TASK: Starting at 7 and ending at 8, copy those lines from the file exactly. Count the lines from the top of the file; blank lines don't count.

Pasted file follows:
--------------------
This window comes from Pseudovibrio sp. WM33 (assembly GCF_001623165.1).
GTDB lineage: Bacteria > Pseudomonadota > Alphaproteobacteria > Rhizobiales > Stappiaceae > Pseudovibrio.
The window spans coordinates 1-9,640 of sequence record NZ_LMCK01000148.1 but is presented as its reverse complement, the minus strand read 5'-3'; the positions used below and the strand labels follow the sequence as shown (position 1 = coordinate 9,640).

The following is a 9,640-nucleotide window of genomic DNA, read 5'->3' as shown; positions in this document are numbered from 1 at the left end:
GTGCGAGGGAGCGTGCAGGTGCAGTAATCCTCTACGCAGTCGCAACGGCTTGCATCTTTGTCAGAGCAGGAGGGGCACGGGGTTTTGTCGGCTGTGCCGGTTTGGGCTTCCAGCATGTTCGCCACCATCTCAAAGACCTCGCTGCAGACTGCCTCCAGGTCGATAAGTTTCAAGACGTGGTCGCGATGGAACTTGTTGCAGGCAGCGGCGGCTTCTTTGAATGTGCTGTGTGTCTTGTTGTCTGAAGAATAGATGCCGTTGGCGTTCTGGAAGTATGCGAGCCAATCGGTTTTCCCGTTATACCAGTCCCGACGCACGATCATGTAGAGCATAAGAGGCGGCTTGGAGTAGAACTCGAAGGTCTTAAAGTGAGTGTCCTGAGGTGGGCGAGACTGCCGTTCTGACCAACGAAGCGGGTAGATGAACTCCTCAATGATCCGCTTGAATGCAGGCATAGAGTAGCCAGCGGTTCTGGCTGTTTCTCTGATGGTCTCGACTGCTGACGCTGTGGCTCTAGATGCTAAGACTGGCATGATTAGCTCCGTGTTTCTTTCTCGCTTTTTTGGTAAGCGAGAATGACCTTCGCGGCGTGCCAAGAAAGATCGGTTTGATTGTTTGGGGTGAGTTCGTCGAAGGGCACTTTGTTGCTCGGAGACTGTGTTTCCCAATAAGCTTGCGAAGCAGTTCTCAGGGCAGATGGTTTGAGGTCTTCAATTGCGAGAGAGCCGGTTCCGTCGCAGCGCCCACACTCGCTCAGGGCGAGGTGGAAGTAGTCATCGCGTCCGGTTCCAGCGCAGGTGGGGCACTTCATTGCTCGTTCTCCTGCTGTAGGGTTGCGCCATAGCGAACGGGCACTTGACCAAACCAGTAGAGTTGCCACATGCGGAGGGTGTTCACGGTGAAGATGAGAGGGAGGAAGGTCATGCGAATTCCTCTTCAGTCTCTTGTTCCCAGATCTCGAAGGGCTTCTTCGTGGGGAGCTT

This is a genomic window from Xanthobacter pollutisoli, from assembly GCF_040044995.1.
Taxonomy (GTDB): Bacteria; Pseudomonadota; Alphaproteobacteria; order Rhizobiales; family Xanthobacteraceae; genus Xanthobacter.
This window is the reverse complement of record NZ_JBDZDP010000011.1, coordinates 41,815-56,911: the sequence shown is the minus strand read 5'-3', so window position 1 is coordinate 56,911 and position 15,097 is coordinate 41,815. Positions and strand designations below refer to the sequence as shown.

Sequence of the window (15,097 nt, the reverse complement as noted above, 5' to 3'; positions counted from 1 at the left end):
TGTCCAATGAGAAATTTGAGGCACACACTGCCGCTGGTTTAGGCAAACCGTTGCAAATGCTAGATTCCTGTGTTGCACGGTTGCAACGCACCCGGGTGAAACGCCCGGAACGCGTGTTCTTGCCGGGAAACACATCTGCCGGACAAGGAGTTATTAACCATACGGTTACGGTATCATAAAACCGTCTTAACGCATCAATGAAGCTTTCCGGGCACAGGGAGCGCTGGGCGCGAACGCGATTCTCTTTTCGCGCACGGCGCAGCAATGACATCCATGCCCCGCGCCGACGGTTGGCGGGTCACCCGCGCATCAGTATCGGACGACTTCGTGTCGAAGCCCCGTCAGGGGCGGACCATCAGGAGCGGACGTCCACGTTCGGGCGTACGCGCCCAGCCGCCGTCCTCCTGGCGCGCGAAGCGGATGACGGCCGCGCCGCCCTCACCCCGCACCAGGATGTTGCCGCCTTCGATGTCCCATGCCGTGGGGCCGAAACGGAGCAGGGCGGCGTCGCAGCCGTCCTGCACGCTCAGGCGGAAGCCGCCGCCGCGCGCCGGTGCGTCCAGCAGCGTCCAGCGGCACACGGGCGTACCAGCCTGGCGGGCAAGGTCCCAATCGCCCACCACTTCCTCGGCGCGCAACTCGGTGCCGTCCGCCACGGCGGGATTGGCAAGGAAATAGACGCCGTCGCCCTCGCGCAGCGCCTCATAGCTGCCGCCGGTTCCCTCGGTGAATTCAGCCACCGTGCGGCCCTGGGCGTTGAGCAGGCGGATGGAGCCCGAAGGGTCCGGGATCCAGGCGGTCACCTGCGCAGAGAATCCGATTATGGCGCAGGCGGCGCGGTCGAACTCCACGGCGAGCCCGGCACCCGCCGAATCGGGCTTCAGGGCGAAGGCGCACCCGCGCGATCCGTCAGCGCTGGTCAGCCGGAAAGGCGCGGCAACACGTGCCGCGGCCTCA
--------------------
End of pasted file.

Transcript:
Taxonomy (GTDB): Bacteria; Pseudomonadota; Alphaproteobacteria; order Rhizobiales; family Xanthobacteraceae; genus Xanthobacter.
This window is the reverse complement of record NZ_JBDZDP010000011.1, coordinates 41,815-56,911: the sequence shown is the minus strand read 5'-3', so window position 1 is coordinate 56,911 and position 15,097 is coordinate 41,815. Positions and strand designations below refer to the sequence as shown.